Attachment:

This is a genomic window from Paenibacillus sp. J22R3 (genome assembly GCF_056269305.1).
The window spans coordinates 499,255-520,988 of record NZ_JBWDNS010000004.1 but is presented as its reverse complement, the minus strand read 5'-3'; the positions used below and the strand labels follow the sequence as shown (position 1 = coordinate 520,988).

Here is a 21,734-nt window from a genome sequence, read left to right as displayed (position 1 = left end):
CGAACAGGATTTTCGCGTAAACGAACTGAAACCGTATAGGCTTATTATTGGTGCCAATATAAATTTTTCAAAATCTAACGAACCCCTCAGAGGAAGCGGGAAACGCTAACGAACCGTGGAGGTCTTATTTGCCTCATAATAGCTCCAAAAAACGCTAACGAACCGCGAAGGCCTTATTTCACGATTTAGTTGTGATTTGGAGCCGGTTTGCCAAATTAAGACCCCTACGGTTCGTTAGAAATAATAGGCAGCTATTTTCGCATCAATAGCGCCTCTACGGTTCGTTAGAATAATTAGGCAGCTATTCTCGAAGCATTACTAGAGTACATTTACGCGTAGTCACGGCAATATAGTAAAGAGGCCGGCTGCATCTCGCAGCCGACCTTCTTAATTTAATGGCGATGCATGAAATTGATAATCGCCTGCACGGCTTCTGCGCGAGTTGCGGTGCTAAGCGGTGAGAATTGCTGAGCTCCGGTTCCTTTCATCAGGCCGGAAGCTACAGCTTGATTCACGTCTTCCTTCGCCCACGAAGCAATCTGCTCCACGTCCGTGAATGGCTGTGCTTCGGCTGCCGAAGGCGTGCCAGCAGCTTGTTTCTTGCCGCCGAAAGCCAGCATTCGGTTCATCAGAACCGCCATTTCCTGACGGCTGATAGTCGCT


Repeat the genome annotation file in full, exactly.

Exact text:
This is a genomic window from Paenibacillus sp. J22R3 (genome assembly GCF_056269305.1).
The window spans coordinates 499,255-520,988 of record NZ_JBWDNS010000004.1 but is presented as its reverse complement, the minus strand read 5'-3'; the positions used below and the strand labels follow the sequence as shown (position 1 = coordinate 520,988).

Here is a 21,734-nt window from a genome sequence, read left to right as displayed (position 1 = left end):
CGAACAGGATTTTCGCGTAAACGAACTGAAACCGTATAGGCTTATTATTGGTGCCAATATAAATTTTTCAAAATCTAACGAACCCCTCAGAGGAAGCGGGAAACGCTAACGAACCGTGGAGGTCTTATTTGCCTCATAATAGCTCCAAAAAACGCTAACGAACCGCGAAGGCCTTATTTCACGATTTAGTTGTGATTTGGAGCCGGTTTGCCAAATTAAGACCCCTACGGTTCGTTAGAAATAATAGGCAGCTATTTTCGCATCAATAGCGCCTCTACGGTTCGTTAGAATAATTAGGCAGCTATTCTCGAAGCATTACTAGAGTACATTTACGCGTAGTCACGGCAATATAGTAAAGAGGCCGGCTGCATCTCGCAGCCGACCTTCTTAATTTAATGGCGATGCATGAAATTGATAATCGCCTGCACGGCTTCTGCGCGAGTTGCGGTGCTAAGCGGTGAGAATTGCTGAGCTCCGGTTCCTTTCATCAGGCCGGAAGCTACAGCTTGATTCACGTCTTCCTTCGCCCACGAAGCAATCTGCTCCACGTCCGTGAATGGCTGTGCTTCGGCTGCCGAAGGCGTGCCAGCAGCTTGTTTCTTGCCGCCGAAAGCCAGCATTCGGTTCATCAGAACCGCCATTTCCTGACGGCTGATAGTCGCT